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    We have 2 hybrids. We have a 2004 Prius (new style) and a 2006 Ford Escape Hybrid. We have 3 kids--13, 11, and 4. The 5 of us are tight in the Prius but can do it. We have plenty of room in the escape. Both cars are great with trunk space, especially the escape which also has a roof rack. We were able to get a week's worth of luggage, 2 lap tops, and a stroller in the back of the Escape for our last Disney trip.

    The MPG is amazing. We get some where around 50 MPG on the Prius and about 32 MPG on the Escape. I've only had the escape since May. I had a mini-van but was tired of gettting 20 MPG when gas was costing as much as it is.

    You need to keep in mind that if you're thinking the money you save on gas will off set what you pay for the car, you're in for a long wait. Hybrids do cost more than a regular car. But, you're helping the environment and conserving fuel which is not a replenishing resource.

    One funky thing with the Escape is that the A/C has 2 settings. The regular setting causes the A/C to stop running when the car is in electric mode. During heat waves like we've been having, that can get really bad. In the AC Max mode, the A/C runs all the time, but the car is never in electric mode so your MPG goes down a bit. Both cars take some getting used to as far as braking goes--you're recharging the batteries when you brake and you can "feel" a difference. With both cars, the MPG improves as you get used to the car and also as the engine breaks in.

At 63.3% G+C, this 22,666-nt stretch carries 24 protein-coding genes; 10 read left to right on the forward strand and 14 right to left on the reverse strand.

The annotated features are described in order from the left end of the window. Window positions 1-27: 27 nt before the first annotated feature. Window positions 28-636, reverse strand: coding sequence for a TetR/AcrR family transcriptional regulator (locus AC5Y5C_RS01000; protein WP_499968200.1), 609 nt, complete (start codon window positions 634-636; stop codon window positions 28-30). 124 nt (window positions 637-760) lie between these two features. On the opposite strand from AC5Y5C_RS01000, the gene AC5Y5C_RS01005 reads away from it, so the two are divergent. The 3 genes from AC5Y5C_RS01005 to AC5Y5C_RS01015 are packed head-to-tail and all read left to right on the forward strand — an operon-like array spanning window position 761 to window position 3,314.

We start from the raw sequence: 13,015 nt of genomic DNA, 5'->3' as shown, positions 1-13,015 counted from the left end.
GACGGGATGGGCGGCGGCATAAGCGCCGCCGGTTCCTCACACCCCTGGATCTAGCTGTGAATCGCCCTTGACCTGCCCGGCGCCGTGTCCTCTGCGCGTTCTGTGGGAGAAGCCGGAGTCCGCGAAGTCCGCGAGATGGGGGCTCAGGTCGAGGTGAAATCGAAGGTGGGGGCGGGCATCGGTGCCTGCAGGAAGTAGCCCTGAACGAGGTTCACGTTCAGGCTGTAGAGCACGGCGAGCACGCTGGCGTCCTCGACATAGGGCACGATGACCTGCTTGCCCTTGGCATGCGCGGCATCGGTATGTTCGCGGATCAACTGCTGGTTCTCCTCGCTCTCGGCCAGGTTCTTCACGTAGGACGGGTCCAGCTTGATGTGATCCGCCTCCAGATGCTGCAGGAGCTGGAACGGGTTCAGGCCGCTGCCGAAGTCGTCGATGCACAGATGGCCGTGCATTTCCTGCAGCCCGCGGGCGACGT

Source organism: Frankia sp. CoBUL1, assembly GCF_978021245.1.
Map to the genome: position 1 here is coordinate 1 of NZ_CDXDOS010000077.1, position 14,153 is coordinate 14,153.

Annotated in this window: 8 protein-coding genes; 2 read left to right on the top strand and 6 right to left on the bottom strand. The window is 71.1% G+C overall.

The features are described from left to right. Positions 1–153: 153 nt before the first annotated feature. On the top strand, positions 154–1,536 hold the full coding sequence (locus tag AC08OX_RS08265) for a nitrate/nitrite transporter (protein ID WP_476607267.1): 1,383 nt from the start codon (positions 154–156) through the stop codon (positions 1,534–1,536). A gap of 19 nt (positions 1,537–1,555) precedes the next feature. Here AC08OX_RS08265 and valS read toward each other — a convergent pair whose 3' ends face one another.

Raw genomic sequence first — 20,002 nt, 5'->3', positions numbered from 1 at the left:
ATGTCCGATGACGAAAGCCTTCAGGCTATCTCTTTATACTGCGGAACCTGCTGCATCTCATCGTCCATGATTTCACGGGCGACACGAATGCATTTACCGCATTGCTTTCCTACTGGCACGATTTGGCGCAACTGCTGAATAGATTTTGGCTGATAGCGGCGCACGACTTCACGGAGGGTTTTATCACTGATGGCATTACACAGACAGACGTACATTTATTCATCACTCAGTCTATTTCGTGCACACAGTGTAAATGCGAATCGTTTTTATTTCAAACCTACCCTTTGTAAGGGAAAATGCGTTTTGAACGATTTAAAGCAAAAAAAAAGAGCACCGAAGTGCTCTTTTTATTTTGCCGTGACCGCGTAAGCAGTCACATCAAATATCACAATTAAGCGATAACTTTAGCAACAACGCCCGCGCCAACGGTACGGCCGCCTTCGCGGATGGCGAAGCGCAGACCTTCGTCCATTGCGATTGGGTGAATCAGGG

We would absolutely buy them again. If there are any specific questions I can answer, let me know. :wave2:
     
  8. dawnball

    dawnball <font color=red>bouncie bouncie...<br><font color=

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    Pros: Good gas mileage. good short term resale value (say 2-3 years). The battery packs are holding up better than expected (which is good, since they're remarkably expensive)

    Cons: to realize the best gas mileage, you have to be willing to change your driving habits. Driving fast (over 65) and your gas mileage will drop. Hybrids tend to come with a lot of dodads and geegaws "standard", which increases maintenance costs. Hybrids have their own "special" maintenance costs - those nifty LCD screens that show your gas mileage have a finite life and are currently around $1000 to fix for example. The resale market on hybrids is likely to drop if foreign manufacturers bring small, efficient non-hybrid vehicles to market. Cargo space suffers.